Although right to information acts, transparency regulations, and the free access to information available through internet have reduced the bureaucratic distance between people and the governing institutions, however the level of distrust between governing bodies and the citizens has been steadily increasing. Now, the public trust over democratic institutions - be they are national or local - legislative bodies, judicial bodies, law enforcement organizations, and financial and business systems are at an all time low. 

 

No doubt, the internet and communication technologies have reduced the distance and time barriers, and enhanced the efficiency of organizations. However, the trustworthiness and transparency of governing bodies are being marred by incompetence, lack of integrity, and decline in public goods which we get to see from the media on a routine basis. Enhancing trustworthiness and transparency at every level within the organizations and society, and creating more public goods will be the primary challenge for leaders; and these are the only real solutions to reduce information asymmetry and bias and for building peaceful nations assured with growth in standard of living, quality of environment and quality of life for one and all.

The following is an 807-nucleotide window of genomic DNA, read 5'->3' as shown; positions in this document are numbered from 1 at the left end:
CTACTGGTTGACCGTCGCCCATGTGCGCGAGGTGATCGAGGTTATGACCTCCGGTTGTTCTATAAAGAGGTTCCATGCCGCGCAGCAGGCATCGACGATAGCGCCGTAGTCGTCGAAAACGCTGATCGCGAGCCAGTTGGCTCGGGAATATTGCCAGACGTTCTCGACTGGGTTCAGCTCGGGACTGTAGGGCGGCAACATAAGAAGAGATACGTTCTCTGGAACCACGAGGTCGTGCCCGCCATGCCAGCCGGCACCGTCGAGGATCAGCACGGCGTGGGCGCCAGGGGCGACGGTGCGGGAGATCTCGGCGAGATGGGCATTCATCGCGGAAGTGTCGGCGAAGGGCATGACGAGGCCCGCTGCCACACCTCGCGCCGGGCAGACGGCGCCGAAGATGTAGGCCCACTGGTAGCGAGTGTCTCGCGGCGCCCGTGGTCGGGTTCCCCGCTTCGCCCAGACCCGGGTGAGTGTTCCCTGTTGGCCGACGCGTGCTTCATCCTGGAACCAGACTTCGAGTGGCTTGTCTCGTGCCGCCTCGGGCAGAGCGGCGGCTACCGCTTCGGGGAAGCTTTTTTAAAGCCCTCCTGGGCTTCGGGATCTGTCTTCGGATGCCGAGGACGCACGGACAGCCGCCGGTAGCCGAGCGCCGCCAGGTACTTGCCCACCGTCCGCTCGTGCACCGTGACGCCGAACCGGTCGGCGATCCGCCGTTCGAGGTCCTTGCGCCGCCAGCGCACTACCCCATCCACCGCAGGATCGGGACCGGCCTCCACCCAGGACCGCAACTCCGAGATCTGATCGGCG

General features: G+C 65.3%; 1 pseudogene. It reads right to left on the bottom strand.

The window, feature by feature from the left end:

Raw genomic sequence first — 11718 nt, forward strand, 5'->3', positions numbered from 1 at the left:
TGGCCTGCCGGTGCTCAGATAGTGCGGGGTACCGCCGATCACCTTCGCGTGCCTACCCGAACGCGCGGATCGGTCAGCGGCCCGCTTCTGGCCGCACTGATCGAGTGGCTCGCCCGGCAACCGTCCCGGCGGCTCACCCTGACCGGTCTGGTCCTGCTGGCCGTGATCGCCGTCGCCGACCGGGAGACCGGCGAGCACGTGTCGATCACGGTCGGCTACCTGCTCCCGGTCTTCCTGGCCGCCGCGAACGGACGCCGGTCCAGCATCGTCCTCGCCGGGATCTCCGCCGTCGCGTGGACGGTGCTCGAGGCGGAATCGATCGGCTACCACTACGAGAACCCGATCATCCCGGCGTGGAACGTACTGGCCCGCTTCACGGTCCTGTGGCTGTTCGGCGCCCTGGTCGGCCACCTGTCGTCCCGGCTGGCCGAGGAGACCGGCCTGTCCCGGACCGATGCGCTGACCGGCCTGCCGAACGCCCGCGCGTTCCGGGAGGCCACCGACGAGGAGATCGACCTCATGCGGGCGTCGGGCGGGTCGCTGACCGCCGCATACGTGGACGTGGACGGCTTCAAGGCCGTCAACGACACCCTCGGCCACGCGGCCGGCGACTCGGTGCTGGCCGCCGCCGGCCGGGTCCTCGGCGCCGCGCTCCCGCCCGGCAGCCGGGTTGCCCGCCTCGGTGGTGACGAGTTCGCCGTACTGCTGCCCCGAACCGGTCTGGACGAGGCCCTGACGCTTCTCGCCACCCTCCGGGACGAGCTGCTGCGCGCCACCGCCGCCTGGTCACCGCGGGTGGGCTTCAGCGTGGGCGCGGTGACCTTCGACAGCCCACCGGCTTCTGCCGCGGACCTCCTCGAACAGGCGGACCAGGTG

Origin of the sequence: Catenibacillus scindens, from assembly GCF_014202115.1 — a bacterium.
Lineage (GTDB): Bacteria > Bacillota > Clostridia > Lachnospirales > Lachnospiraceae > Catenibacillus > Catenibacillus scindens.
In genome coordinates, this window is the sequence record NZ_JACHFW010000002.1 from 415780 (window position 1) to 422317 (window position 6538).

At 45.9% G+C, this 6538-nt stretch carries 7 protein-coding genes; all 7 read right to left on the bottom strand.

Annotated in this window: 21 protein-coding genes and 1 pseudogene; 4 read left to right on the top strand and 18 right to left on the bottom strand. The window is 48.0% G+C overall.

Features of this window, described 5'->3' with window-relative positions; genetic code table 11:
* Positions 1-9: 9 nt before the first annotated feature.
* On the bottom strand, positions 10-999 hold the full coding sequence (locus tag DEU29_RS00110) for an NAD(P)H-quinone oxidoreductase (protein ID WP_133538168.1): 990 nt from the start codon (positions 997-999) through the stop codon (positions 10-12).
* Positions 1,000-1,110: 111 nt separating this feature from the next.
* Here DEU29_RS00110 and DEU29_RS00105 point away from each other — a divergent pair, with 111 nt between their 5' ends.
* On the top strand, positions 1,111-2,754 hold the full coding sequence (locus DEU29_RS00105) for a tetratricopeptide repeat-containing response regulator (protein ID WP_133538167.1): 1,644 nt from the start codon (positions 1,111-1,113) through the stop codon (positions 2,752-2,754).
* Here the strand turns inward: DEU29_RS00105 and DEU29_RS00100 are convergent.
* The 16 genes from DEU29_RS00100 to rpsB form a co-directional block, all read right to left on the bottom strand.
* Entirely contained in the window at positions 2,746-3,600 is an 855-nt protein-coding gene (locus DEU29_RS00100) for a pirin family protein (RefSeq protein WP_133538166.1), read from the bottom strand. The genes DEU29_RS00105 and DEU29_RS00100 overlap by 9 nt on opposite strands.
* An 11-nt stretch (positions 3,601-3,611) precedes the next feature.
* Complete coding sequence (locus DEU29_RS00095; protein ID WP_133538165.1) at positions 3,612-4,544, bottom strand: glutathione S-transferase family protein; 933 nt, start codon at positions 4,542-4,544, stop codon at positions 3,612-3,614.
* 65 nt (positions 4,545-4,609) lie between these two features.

Trustworthiness and transparency can be augmented in many ways. Autonomy to operational units, increased professional and local controls, right sizing of public /civic entities, increased inclusiveness and representativeness with diversity and stakeholder inclusion in governance systems, employees and stakeholder participation in corporate boards, incentives and rewards in the form of structured ratios and slabs rather than arbitrary market selections, and stringent controls on corruption through keeping the books of both private, public and government entities transparent. Modern technologies such as mobile communication, GPS, and internet can play an effective role in matching the right demand with right supply of information, manpower, capital, expertise and critical resources.